The U.S. Food and Drug Administration approved the start of a first clinical trial of CRISPR_SCD001, the first non-viral and CRISPR/Cas9-based gene editing therapy for sickle cell disease (SCD).
Both the therapy and the upcoming Phase 1/2 trial — planned to start this summer — are the result of a collaboration between the Innovative Genomics Institute (IGI) and the University of California (UC), Los Angeles (UCLA).
IGI, a joint research initiative between UC Berkeley and UC San Francisco (UCSF), was founded by Berkeley’s Jennifer Doudna, PhD. Doudna, along with Emmanuelle Charpentier of France, was awarded the 2020 Nobel Prize in Chemistry for groundbreaking work on the CRISPR-Cas9 gene editing tool.
Similar to the editing system used by bacteria as a defense mechanism, CRISPR-Cas9 allows researchers to edit parts of the genome by adding, removing, or changing specific sections of DNA.
“We are motivated to work towards a cure that can be accessible and affordable to patients worldwide,” Doudna said in a press release.
“The launch of this trial is an essential first step on that path,” added Doudna, who first approached the team at UCSF Benioff Children’s Hospital Oakland with the idea of developing a CRISPR/Cas9-based cure for SCD in 2014.
CRISPR_SCD001 uses the power of the CRISPR-Cas9 gene editing system to replace the mutated HBB gene in a patient’s hematopoietic stem cells with a healthy version. The HBB gene, whose mutation cause SCD, provides the instructions to produce the beta subunit of hemoglobin, a protein found in red blood cells that transports oxygen.
These stem cells, which can give rise to all types of blood cells, are collected from a patient’s bone marrow, genetically modified in the lab with the innovative tool, and then returned to the patient in the form of a stem cell transplant.
By restoring production of normal hemoglobin and preventing red blood cells from becoming damaged and acquiring a sickle shape, the therapy is expected to be a potential cure for SCD.
Mark Walters, MD, the trial’s principal investigator and a professor of pediatrics at UCSF, said “the goal of this form of genome-editing therapy is to correct the mutation in enough stem cells so the resulting blood in circulation has corrected red blood cells.”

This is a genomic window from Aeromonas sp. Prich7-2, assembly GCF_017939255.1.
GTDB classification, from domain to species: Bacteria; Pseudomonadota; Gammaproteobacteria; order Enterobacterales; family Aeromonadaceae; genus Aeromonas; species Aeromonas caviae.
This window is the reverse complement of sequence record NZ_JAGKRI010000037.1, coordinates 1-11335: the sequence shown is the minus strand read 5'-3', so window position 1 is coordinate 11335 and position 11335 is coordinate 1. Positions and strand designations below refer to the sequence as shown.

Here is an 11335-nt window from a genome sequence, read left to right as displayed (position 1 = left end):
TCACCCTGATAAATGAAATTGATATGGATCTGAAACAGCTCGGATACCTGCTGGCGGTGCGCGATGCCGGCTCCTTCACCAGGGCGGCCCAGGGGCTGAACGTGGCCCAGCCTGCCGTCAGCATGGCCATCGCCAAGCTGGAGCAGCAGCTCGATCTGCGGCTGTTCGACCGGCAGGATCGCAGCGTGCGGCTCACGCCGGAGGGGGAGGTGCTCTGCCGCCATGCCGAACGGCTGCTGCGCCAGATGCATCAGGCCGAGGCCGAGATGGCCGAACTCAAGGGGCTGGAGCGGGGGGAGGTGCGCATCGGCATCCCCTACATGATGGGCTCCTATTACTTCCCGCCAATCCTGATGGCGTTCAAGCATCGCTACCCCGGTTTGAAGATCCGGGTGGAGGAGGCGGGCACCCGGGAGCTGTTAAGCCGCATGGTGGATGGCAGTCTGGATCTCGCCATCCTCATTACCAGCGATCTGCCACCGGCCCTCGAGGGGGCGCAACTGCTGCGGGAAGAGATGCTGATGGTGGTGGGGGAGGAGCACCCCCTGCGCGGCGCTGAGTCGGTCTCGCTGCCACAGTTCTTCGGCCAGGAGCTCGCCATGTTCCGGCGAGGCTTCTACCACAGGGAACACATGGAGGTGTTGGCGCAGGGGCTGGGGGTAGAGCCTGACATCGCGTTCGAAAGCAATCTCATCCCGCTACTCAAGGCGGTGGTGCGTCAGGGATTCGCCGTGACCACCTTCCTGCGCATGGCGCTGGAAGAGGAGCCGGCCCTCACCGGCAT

Based on previous bone marrow transplants, “we predict that correcting 20% of the genes should be sufficient to out-compete the native sickle cells and have a strong clinical benefit,” added Walters, who is also director of the blood and marrow transplant program at Benioff Children’s Hospital Oakland.
Unlike other investigational gene editing approaches for sickle cell, CRISPR_SCD001 delivers the CRISPR-Cas9 machinery to cells without relying on a virus as a transport agent. Its method, called electroporation, uses electrical pulses to create temporary pores in cell membranes that allow for the gene-editing tool to enter.
As such, the upcoming Phase 1/2 trial (NCT04774536) will mark the first attempt to correct the faulty HBB gene in a patient’s own cells with non-viral delivery of CRISPR/Cas9 gene correction tools.
The four-year study will evaluate the safety and effectiveness of a single dose of CRISPR_SCD001 in up to nine patients with severe SCD, ages 12–35, who will be recruited at UCLA and Benioff Children’s Hospital Oakland.
If the therapy is found to be safe in the first six treated patients, all adults, the trial will proceed to enroll three adolescents, ages 12–18, to evaluate its safety in younger patients.
“This therapy has the potential to transform sickle cell disease care by producing an accessible, curative treatment that is safer than the current therapy of stem cell transplant from a healthy bone marrow donor,” Walters said.
“If this is successfully applied in young patients, it has the potential to prevent irreversible complications of the disease,” he added.
Donald Kohn, MD, the principal investigator at the UCLA trial site and who will oversee all therapy manufacturing for the study, said that in theory, gene therapy and gene-editing approaches “should be much safer than a transplant from another person and could become universally available because they eliminate the need to find the needle in a haystack that is a matched stem cell donor.”
Kohn, who has also been involved in the development of several gene therapies for other diseases, is a distinguished professor of microbiology, immunology and molecular genetics at the David Geffen School of Medicine at UCLA and a member of the UCLA Broad Stem Cell Research Center.
“It is noteworthy that this new trial comes from a consortium of not-for-profit academic institutions incentivized with a long-term vision to cure the disease with an affordable solution that can globally benefit everyone who needs it,” said Fyodor Urnov, PhD, IGI’s director of technology and translation, who will oversee the trial’s bioinformatics and genomics activities.
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